Since, like HIV-1, HIV-2 also is transmissible through exchange of body fluids, including blood and plasma, it is important to be able to detect infected body fluids before antibodies to the virus are detectable or symptoms are evident in an infected individual. For protection of patients who might otherwise receive an HIV-2-infected body fluid (e.g., whole blood or plasma during transfusion), or products derived from donated blood or plasma, it is particularly important to detect the presence of the virus in the donated body fluid to prevent its use in such procedures or products. It is also important that procedures and reagents used for detecting HIV-2 can detect relatively low numbers of viral copies which may be present in an infected individual, who may be a donor, during the early stages of infection.

Assays and reagents for detecting HIV-2 have been previously disclosed in, for example, U.S. Pat. Nos. 6,020,123, 5,688,637, 5,545,726 and 5,310,651; European Patent Nos. EP 0404625 B1 and EP 0239425 B1 and published European Patent Application Nos. EP 1026236 A2, EP 0887427 A2.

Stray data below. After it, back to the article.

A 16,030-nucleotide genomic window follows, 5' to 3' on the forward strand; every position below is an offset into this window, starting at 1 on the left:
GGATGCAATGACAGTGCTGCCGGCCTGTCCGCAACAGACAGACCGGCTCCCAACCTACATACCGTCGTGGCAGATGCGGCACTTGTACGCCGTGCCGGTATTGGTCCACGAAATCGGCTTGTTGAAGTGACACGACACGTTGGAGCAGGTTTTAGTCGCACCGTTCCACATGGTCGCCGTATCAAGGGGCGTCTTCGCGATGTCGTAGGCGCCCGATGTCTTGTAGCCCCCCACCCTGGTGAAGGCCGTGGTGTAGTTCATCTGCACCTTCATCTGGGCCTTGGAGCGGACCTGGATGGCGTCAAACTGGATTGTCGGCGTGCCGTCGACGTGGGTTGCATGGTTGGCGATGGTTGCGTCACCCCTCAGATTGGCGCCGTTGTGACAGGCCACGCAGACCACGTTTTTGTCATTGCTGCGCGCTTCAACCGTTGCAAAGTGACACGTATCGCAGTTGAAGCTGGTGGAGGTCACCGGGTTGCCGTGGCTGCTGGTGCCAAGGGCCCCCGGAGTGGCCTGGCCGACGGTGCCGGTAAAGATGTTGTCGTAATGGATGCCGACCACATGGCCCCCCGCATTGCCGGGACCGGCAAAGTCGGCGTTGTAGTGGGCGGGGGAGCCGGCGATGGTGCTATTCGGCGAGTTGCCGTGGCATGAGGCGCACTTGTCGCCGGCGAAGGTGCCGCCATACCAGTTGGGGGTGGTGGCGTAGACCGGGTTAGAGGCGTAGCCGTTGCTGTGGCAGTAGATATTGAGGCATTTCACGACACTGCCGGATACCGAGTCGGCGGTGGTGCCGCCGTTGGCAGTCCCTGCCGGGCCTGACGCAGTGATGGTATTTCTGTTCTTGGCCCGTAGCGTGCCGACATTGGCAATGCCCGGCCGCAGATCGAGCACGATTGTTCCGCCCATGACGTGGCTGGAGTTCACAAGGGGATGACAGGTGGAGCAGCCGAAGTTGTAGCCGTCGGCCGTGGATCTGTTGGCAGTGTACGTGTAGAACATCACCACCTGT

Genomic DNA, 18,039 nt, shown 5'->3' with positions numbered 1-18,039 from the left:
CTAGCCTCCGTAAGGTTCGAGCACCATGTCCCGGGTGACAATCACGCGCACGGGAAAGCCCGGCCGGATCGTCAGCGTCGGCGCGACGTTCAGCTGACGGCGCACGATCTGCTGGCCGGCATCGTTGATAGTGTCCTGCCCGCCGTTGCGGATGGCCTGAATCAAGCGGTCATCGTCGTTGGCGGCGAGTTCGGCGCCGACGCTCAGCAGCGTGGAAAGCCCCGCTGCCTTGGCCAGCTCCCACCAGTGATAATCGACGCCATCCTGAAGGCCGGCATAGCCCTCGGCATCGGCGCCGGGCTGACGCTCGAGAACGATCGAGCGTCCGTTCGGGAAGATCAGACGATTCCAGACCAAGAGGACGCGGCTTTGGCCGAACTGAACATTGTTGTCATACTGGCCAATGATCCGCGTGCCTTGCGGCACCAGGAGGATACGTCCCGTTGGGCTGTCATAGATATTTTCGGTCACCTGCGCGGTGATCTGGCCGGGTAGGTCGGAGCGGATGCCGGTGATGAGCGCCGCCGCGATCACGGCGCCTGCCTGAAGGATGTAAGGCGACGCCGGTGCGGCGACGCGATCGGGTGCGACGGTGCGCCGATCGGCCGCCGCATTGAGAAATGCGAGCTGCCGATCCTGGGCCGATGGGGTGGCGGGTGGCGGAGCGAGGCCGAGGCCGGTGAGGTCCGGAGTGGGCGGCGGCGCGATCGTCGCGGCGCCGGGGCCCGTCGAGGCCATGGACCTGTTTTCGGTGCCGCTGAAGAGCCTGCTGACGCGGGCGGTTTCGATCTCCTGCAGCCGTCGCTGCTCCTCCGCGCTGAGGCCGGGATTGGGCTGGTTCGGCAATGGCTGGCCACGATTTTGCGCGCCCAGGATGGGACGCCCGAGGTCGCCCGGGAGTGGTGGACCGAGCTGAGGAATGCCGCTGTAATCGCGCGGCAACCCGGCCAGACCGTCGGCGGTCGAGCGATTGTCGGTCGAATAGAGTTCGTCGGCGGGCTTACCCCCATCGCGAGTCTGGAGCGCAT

SUMMARY OF THE INVENTION

A first aspect of the invention relates to a composition for detecting an HIV-2 nucleic acid sequence. The composition includes a first amplification oligonucleotide having a length of up to 100 nucleotides. This first amplification oligonucleotide includes a sequence of 9-34 contiguous bases contained within the sequence of SEQ ID NO:9. Also included in the composition is a second amplification oligonucleotide having a length of up to 100 nucleotides. This second amplification oligonucleotide includes a sequence of 19-40 contiguous bases from the sequence of SEQ ID NO:1. In a preferred embodiment of the invention, the length of the second amplification oligonucleotide is 19-40 nucleotides. In an even more preferred embodiment of the invention, the length of the first amplification oligonucleotide is 18-60 nucleotides, more preferably 18-34 nucleotides, and still more preferably 18-25 nucleotides. Examples of first amplification oligonucleotides having lengths in the range of 18-25 nucleotides are given by SEQ ID NO:10, SEQ ID NO:11, SEQ ID NO:12, SEQ ID NO:13 and SEQ ID NO:14. In another preferred embodiment, when the length of the second amplification oligonucleotide is in the range of 19-40 nucleotides, the length of the first amplification oligonucleotide is in the range of 18-60 nucleotides and includes a promoter sequence.